The Haitian-born Canadian opera singer Marie-Josée Lord has come out with a collection of arias under the title "Femmes" (Women, on the ATMA label). In "Pleurez, pleurez, mes yeux," from Massenet's Le Cid, the heroine Chimène bewails the death of her father in a duel with her lover. Dulcet in the higher registers, Lord's soprano turns husky and dark below, powerfully suggesting the turmoil in her character's soul. In Musetta's Waltz, from La Bohème, Lord goes kittenish to the point of a startling, hilarious, over-the-top meow at which I suspect Puccini would have drawn the line. The conductor is Alain Trudel, leading the Orchestre symphonique de Laval.
A self-titled album from Nan Schwartz on the Divine Art label showcases the compositions of a respected professional best known for Grammy- and Emmy-nominated arrangements for television shows. The "Romanza," played by the Synchron Stage Orchestra (Vienna) under Kevin Purcell with a violin solo by Dimitrie Leivici, sounds like movie music in an honorable but generic sense—evocative, but of what? As underscoring to a close-up worth a thousand words, it might seem more eloquent.
The Georgian mezzo Anita Rachvelishvili catapulted to fame on December 7, 2009, at the renowned Teatro alla Scala, Milan, opening a new season in the title role of Carmen. Talk about a trial by fire. Barely out of the company's academy, she tried out for the bit part of Frasquita. Instead, the conductor Daniel Barenboim offered her the lead. "Anita," her debut recital on Sony Classical, includes excerpts from that breakout assignment and many other operas, including one from her homeland. Apart from displaying the plush, even quality of her voice, that patriotic track is no revelation. Rachvelishvili's account of Azucena's narrative "Condotta ell'era in ceppi," from Il Trovatore, on the other hand, gives credence to the delirium unleashed by her recent Metropolitan Opera assumption of that role. Rather than the scenery-chewing gorgon so often encountered here, we meet a creature of imposing dignity yet also of great fragility, reliving in a trance the harrowing events that changed her life forever. No, she doesn't knock you out. She gets under your skin.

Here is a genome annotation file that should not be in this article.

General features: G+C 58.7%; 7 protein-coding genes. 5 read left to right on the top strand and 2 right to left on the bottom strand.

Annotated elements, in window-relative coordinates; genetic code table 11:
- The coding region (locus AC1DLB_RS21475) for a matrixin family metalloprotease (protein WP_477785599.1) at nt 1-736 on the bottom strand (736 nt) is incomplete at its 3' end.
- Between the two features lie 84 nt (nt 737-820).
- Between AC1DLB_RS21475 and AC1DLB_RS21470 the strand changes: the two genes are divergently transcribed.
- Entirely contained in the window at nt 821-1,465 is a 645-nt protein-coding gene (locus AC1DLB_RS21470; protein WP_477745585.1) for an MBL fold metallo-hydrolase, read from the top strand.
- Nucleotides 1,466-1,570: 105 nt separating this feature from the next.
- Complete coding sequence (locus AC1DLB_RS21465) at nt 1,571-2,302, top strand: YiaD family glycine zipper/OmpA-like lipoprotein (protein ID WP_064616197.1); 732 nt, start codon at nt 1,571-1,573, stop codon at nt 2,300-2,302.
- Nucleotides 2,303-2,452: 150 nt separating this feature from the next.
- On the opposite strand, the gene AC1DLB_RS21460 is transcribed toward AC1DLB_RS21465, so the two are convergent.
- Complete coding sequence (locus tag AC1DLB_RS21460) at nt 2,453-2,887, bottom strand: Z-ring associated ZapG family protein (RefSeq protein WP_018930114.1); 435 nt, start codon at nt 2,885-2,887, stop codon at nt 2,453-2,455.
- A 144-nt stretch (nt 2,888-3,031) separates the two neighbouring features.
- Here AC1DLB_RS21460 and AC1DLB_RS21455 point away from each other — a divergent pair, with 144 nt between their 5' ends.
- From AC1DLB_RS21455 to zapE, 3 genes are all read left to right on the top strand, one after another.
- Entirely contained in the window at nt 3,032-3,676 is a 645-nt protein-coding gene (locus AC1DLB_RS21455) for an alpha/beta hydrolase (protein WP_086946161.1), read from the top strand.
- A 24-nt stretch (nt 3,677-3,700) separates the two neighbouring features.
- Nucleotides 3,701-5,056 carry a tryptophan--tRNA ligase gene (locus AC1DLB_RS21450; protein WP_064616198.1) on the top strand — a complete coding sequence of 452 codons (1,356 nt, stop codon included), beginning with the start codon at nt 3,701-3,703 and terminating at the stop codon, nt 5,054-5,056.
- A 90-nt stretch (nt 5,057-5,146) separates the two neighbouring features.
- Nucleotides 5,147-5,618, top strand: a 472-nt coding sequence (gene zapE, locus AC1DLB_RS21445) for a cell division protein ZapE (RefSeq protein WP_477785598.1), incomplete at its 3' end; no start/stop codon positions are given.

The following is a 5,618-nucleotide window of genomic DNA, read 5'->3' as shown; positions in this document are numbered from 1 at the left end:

Olivia de Prato, an Austro-Italian violinist based in Brooklyn, initiates her discography with Streya, an anthology of contemporary pieces by composers few but specialists will have heard of. According to a liner note by the composer Reiko Füting, the solo "Tanz. Tanz" derives from Bach's celebrate Ciaconna from the Violin Partita No. 5 in D minor. Though that baroque tour de force is something of a CoD signature piece, I couldn't detect no trace of it. But the catalogue of virtuosic effects—slashing, picking, buzzing, bouncing off the strings—is astounding, all the more so for the lightness and delicacy De Prato folds in to sections that simply explode.
On the CD "Handel's Last Prima Donna: Giulia Frasi in London" (Chandos), the Welsh soprano Ruby Hughes complements arias of the master with pages from lesser lights in his ambit. Beginning with the Queen of Sheba's stately raptures in Handel's Solomon ("Will the sun forget to streak"), we proceeded to "Why is death forever late," which Thomas Arne added for a revival of his Artaxerxes. Accompanied by the Orchestra of the Age of Enlightenment under Laurence Cummings, Hughes gave intimate, crystalline accounts of both selections. I'll confess I would have welcomed more generous flashes of sheer sound and sparks of temperament, which less contemplative tracks than these may well deliver.